The Non-Traditional: Halloween costumes and parties over the years

Ashley Haberman

Remember all those childhood Halloween costumes and class parties? Disney characters and 50’s poodle skirts are two of my top memories from those younger years. And almost three decades later, dressing up still hasn’t lost its charm. Out of the many annual holidays, Halloween is the one that is fun at every age but morphs into new ways of dressing up and celebrating. After those juvenile years, my approach to costumes changed and became less cheesy, and now watching my daughter choose to be a ninja this year and deciding that I will be a butterfly princess still brings the excitement of Halloween.

Ashley and her boyfriend Jason as Gomez and Mortice Addams (Photo courtesy of Ashley Haberman)



A few of my old school favorite bands (STS9 and the String Cheese Incident) have been known to throw some of the best themed Halloween shows that bring out some incredible costumes. The STS9 red themed Halloween show in San Francisco back in 2006 was one to remember. Bassnectar played at The Mighty the night before which meant one costume wouldn’t do. Girls in fishnets, boots, and bumble bee costumes buzzed around the dance floor till 5 a.m. and those same faces filled the Fillmore Auditorium on Halloween-adorned as red butterflies and vampires. I was a cat and chose the lighter version of red, pink, while my friends were red crabs and mermaids swimming across the dance floor.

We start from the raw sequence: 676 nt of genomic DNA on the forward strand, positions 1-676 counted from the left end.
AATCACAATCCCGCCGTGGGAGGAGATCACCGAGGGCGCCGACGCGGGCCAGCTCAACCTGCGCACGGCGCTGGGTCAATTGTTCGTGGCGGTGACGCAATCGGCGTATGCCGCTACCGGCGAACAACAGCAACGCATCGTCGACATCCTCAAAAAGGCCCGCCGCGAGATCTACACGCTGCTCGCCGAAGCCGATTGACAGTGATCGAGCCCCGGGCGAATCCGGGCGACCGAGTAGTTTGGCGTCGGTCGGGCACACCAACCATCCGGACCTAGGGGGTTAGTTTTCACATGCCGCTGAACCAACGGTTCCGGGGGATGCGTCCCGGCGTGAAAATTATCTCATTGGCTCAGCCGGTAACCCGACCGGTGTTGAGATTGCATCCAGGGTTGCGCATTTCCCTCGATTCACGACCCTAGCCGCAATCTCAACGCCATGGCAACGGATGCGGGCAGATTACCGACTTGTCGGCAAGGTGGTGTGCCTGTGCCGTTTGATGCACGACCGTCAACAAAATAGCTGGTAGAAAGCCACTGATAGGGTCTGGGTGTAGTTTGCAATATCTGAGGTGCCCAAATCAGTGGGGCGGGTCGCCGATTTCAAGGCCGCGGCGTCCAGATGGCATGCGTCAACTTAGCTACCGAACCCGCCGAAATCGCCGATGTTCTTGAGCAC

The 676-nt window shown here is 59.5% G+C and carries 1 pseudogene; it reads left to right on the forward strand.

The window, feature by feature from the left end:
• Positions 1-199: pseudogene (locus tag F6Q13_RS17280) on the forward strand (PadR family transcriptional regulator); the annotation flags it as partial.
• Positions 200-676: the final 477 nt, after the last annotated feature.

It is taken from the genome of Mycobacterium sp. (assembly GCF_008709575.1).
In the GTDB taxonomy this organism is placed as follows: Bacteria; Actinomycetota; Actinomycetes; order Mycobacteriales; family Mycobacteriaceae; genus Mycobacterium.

Oh, the fun to reminisce in memories of those more carefree days before “growing up.” These days, trick or treating down Mountain Ave with a mob of four-year-olds getting spooked and filling bags with candy have become the Halloween festivities, and are just as fun.

Bringing out the kid in you isn’t hard at any age during the week long Hallows Eve festivities.

But one important thing to remember- refraining from costumes such as Pocahontas, War Bonnets (or more known as the incorrect term headdress) “black face,” and others that represent oppression, injustice, and stereotypes of people is gross, offensive, and just not cool. “We tend to stay away from the native costumes, the geisha costumes, anything that seems to present groups of people in a stereotypical way,” Sociology and Ethnic Studies major Erika LaFehr said about her and her daughter. “I’m not even a fan of witch stuff sometimes because of the context that image derives from (very anti-woman).”

So have fun, dress up, dance and eat candy, but always be mindful of what you choose to represent with your costumes of choice.

Collegian writer Ashley Haberman can be reached at